We’re back with our second part of Sevilla. In the first part, we explored the charming old quarter through small alleys and unexpected turns, following a tourist map which, surprisingly, led us to surprising details!
After the Columbus monument, we strolled the road and arrived at a building which, on the map, was attributed as “Plaza de España”.
Plaza de España is Spanish for “Spain Square” and is part of the Parque de María Luisa. It features typical neo-mudejar architecture that is popular especially in the southern region of Spain. It was built for the 1929 Ibero-American Exposition that was held in Sevilla. Reddish pink is the color that dominates the square. As it faces west, it’s very recommended that you visit during sunset, as it becomes really beautiful.
In front of the building, in the same half-circular shape, you’ll find a small waterway and two bridges. By the end of the plaza, you can rent a small boat for 4 (or 6?) to cruise the whole plaza by water. It’s a unique way of enjoying the landscape of this pretty place 🙂 And in the center of the plaza, right across the main tower, there’s a fountain that lights up during the night.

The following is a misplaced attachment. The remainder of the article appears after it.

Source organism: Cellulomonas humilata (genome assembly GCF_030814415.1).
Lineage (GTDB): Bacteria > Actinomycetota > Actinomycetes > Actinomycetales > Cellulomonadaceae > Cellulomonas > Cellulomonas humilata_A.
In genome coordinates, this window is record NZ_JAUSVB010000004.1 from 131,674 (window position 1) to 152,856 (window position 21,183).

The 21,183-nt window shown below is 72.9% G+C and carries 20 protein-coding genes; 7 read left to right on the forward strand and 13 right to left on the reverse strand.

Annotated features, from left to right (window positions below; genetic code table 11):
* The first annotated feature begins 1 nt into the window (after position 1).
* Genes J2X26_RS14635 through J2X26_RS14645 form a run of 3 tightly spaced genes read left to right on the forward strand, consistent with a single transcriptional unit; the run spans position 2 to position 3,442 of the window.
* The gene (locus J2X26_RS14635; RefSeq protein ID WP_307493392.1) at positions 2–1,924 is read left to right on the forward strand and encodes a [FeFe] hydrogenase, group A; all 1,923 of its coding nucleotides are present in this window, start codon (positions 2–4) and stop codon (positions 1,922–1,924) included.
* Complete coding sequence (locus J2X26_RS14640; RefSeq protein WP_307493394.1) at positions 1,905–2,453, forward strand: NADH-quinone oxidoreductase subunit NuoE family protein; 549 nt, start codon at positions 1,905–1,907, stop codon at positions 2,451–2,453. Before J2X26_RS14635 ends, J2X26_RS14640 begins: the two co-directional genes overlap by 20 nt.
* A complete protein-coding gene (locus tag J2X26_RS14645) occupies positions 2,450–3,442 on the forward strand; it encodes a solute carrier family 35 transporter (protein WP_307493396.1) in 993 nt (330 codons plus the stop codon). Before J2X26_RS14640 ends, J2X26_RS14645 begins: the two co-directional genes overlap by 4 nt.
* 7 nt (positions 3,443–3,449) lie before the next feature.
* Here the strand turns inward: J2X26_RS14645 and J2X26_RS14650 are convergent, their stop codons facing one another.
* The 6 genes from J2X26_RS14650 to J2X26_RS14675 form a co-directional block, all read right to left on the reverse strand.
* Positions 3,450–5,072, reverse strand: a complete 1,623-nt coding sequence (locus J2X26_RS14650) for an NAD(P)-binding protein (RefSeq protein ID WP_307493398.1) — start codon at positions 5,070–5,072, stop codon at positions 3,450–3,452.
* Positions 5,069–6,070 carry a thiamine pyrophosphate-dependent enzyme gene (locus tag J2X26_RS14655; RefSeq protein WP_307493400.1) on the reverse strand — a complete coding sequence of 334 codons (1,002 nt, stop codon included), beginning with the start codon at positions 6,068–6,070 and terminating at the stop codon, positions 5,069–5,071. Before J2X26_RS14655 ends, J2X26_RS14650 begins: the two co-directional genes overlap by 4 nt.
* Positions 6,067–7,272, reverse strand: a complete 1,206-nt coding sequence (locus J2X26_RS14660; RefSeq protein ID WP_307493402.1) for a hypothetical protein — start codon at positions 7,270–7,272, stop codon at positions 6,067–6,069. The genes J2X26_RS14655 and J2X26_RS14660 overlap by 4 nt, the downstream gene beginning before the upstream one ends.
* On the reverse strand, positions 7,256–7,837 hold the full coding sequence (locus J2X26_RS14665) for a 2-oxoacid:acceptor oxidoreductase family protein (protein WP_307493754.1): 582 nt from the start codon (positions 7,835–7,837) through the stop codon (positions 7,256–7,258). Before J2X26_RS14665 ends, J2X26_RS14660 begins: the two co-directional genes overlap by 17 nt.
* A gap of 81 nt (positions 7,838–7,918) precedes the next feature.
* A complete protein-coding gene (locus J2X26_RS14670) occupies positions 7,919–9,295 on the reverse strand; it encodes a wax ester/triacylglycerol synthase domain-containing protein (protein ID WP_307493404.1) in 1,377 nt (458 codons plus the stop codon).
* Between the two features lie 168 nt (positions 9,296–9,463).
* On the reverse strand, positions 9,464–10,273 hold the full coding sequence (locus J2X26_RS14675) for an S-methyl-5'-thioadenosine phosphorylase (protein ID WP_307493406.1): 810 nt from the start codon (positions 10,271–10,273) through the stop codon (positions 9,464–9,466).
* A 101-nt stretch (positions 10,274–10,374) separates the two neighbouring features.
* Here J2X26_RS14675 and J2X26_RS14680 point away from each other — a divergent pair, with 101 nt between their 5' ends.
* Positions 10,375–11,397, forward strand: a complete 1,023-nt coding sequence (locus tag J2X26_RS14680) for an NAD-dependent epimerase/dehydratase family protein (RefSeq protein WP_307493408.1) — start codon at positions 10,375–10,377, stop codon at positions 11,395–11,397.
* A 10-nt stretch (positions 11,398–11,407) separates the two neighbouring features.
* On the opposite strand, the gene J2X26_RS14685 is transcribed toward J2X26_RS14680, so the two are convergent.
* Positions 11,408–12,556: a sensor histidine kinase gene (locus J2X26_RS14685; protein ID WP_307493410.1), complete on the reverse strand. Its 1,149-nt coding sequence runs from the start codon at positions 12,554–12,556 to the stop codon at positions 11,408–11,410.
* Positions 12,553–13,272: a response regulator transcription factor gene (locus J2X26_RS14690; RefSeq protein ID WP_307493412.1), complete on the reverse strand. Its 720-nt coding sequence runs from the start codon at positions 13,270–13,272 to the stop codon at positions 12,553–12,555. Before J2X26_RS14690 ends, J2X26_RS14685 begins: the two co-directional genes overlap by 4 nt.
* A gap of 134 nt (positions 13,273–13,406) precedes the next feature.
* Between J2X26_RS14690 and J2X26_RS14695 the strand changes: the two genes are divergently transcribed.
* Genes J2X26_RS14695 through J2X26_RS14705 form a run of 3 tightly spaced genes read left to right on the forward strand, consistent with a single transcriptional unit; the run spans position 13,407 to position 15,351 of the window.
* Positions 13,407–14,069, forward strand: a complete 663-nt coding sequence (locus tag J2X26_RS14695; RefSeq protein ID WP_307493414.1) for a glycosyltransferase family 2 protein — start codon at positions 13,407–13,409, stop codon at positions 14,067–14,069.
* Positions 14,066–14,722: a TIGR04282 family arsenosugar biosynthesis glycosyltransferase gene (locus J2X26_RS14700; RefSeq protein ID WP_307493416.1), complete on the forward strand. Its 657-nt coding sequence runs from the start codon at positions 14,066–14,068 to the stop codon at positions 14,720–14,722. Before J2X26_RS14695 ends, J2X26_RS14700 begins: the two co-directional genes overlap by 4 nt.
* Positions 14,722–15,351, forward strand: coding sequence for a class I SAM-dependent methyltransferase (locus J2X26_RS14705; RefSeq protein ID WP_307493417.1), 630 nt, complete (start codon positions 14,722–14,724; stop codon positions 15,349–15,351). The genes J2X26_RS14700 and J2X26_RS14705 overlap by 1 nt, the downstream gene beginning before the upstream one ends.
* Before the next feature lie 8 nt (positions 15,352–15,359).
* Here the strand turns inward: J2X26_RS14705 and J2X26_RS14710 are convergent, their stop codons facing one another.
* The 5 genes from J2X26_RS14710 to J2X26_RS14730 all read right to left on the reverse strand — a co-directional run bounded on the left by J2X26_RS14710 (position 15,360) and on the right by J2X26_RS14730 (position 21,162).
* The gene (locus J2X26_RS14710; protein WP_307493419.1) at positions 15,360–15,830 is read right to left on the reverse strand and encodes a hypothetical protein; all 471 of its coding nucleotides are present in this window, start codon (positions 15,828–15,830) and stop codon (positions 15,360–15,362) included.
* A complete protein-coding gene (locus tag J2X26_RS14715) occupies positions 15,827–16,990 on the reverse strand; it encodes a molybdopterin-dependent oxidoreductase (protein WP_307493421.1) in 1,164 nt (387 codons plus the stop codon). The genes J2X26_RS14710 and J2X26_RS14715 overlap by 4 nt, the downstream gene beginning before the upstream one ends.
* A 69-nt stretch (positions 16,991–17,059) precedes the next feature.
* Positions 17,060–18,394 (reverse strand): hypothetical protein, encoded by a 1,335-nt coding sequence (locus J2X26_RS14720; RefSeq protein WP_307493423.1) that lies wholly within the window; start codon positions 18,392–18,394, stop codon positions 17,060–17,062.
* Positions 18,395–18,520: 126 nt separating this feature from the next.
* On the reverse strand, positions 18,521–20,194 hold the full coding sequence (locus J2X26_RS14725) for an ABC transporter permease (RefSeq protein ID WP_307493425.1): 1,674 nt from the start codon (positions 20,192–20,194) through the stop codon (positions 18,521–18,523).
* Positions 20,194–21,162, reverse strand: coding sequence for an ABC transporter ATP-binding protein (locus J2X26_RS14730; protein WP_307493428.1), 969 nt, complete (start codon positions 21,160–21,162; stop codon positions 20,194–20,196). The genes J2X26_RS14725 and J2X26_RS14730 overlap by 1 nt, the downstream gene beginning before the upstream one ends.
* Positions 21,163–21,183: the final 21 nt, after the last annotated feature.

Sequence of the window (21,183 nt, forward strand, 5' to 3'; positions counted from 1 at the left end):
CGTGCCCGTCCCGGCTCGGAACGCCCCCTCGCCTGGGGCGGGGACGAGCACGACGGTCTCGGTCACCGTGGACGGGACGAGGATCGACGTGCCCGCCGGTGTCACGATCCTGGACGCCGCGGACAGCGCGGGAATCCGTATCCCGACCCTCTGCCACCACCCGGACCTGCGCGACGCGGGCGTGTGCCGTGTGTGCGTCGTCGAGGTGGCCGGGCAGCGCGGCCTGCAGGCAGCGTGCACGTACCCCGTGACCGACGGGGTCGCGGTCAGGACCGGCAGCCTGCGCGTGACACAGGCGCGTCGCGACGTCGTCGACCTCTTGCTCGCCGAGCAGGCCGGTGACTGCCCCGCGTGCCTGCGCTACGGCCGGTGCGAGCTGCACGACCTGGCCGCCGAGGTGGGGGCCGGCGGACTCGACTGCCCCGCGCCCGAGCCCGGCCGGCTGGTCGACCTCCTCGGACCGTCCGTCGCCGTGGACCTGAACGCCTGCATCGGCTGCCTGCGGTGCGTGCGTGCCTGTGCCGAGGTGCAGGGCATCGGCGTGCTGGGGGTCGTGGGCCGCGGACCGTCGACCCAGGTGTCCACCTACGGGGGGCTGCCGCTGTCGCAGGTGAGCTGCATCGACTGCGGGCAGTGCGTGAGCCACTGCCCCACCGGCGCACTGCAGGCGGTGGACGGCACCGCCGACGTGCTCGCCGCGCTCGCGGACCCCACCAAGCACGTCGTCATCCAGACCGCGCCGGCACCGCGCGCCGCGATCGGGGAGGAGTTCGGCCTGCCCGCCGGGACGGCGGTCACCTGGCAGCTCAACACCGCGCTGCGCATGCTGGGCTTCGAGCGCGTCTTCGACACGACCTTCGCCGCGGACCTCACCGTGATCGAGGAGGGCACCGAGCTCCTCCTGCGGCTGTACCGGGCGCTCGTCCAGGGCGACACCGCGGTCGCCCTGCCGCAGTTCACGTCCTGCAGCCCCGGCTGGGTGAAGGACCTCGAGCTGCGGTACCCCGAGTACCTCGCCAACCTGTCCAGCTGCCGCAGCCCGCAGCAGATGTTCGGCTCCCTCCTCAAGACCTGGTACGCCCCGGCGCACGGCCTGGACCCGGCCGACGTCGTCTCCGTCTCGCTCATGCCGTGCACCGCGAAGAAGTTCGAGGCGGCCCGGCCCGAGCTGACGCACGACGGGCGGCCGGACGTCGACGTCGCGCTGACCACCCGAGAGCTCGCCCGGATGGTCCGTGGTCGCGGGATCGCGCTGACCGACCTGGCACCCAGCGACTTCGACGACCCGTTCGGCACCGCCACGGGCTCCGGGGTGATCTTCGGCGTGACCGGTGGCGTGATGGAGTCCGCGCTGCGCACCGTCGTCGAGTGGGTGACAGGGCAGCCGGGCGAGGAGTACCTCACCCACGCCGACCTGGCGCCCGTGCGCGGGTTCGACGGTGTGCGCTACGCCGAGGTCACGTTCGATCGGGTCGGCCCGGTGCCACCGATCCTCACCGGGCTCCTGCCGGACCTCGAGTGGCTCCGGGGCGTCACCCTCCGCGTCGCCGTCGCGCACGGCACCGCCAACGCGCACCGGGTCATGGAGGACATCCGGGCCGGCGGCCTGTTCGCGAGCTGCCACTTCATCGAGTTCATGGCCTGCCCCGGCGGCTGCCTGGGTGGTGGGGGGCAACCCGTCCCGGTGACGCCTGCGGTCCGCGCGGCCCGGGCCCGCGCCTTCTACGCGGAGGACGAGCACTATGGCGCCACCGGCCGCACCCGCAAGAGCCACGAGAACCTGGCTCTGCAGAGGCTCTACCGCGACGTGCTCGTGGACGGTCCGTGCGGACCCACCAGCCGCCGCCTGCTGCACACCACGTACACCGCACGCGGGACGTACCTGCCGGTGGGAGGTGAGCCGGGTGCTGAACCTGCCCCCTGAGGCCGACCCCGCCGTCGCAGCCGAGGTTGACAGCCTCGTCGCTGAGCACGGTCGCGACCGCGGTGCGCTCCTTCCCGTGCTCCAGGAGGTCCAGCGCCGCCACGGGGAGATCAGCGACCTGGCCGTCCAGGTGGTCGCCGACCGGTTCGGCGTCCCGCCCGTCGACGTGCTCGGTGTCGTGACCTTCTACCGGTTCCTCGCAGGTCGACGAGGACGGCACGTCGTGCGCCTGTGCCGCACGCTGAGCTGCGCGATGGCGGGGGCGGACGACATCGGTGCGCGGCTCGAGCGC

Fun fact, Plaza de España might seem very familiar to you because it was used as the filming location of the Naboo palace in Star Wars Episode II: Attack of the Clones.
By the walls of the Plaza, we can find alcoves, nooks that are covered in ceramic tiles. Each nook represents a different province in Spain. These alcoves are especially popular with tourists, both local and international, to take photos with.
A pretty detail we loved about Plaza de España is that how exquisitely various architectural elements were covered in ceramic, hand-painted tiles.
We’ll see you on Tuesday with our third part of this lovely city!